As at 8am Friday, the most rain in the state has fallen in Byron Bay, with 281 millimetres of rain recorded since 9am on Thursday.
The coastal trough, which at about 6am was near the northern NSW coast, is expected to deepen and gradually shift southwards, increasing rainfall along the central and southern parts of the coast and adjacent ranges during Friday and over the weekend.
“It seems likely the rain in Sydney will remain steady throughout today, increasing throughout the afternoon and into the night, which will bring windier conditions overnight and tomorrow morning,” bureau forecaster Gabrielle Woodhouse said on Friday morning.
The bureau has issued a severe weather warning for damaging winds and heavy rainfall for the Northern Rivers, Mid North Coast, Metropolitan and parts of the Hunter, Illawarra, Central Tablelands and Northern Tablelands forecast districts.
For some areas, intense rainfall and gusty winds of up to 90km/h are possible with thunderstorm activity, or with the formation of smaller lows embedded within the coastal trough, the bureau said.
“Heavy rainfall, which may lead to flash flooding and riverine flooding, is possible for parts of the Northern Rivers, Mid North Coast, eastern parts of the Northern Tablelands and parts of the Hunter today,” the bureau said early on Friday morning.
“From later Friday afternoon or evening, the focus shifts further south to include the Sydney Metropolitan, Illawarra and eastern parts of the Central Tablelands (including the Blue Mountains) forecast districts.”
A flood watch and flood warning has also been issued. Locations which may be affected include Lismore, Grafton, Coffs Harbour, Port Macquarie, Taree, Newcastle, Gosford, Sydney and Wollongong.
The road to the Jenolan Caves, southwest of Katoomba, has been closed due to fears the heavy rain could cause landslides.
“There are also a significant number of loose rock fragments which have an increased likelihood of rolling down the slope and on to the road,” a Transport for NSW spokesman said.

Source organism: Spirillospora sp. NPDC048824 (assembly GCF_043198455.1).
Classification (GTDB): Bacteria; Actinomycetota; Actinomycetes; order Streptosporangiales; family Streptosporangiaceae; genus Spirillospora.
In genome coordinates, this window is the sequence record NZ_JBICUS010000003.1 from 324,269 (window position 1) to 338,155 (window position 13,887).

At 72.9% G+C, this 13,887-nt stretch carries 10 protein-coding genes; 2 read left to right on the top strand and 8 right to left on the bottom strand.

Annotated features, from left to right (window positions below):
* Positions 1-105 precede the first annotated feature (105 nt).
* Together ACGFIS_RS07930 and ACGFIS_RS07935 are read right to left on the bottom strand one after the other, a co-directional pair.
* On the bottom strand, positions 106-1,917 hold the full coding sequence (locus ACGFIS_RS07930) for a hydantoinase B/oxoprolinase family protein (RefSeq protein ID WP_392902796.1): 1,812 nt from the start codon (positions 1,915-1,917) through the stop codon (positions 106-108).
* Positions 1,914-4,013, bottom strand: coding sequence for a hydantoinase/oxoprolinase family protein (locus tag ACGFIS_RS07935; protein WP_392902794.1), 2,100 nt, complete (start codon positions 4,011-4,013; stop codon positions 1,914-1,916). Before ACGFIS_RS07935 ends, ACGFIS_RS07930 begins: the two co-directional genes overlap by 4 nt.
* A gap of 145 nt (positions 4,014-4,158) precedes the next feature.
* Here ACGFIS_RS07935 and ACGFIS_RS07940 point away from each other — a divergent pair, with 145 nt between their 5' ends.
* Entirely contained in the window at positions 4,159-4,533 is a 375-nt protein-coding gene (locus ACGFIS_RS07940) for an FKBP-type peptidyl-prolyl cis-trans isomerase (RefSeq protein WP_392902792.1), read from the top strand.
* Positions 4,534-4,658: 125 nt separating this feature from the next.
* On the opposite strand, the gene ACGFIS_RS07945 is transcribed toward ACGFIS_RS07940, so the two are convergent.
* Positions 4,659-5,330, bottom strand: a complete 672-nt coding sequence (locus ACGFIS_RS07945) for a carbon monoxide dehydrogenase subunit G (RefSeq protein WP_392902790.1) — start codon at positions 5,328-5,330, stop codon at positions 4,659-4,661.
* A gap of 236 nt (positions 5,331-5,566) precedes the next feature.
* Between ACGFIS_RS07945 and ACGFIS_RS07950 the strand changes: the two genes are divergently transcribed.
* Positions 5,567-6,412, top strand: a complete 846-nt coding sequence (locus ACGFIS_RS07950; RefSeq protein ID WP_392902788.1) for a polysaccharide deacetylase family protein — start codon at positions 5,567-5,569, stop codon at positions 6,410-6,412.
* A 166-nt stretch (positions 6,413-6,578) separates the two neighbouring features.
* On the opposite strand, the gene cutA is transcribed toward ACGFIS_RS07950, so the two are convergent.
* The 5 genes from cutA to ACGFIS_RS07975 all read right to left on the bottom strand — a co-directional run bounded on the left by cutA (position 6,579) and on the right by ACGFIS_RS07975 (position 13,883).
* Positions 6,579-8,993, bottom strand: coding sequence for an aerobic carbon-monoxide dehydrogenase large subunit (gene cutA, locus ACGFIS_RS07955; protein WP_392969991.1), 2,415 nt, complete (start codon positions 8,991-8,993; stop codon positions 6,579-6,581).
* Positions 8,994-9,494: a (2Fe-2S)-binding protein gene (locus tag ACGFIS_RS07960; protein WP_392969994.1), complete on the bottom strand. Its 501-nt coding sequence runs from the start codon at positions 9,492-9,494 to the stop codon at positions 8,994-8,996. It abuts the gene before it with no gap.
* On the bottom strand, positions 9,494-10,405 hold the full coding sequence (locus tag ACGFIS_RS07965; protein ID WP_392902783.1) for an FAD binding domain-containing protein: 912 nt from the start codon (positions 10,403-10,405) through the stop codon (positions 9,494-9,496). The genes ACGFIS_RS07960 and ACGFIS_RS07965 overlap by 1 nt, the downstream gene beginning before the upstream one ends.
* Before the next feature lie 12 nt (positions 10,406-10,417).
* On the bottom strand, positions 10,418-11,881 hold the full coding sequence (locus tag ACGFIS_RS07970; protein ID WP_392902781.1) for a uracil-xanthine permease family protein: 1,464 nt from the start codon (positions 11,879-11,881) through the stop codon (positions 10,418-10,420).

“Given current weather forecasts are predicting heavy and prolonged rainfall in the area over the coming days – the first in the area since the bushfires – it is essential for safety reasons that the road is closed until it can be assessed safe for traffic.”
NSW Maritime executive director Mark Hutchings says conditions are also dangerous out at sea.
“Skippers and owners of small boats should be on high alert and check the conditions before considering crossing a coastal bar or heading offshore,” he said in a statement.
The wet conditions have resulted in the number of active fires decrease by nearly a third since Wednesday, in one of the biggest single-day drops since the fire season began.
At the end of Wednesday, there were 62 active fires around NSW and the ACT – as of 7pm Thursday, there are 42.
The roughly 1200 firefighters across the state “achieved a lot of progress” on Thursday, whether that’s been slowing the spread of fires, or containing fire fronts.
Currently, no fires are above advice level, and just two of the 21 total fire areas have a rating above “low-moderate” for Friday.
Mary Ward is Deputy Lifestyle Editor of The Sydney Morning Herald and The Age.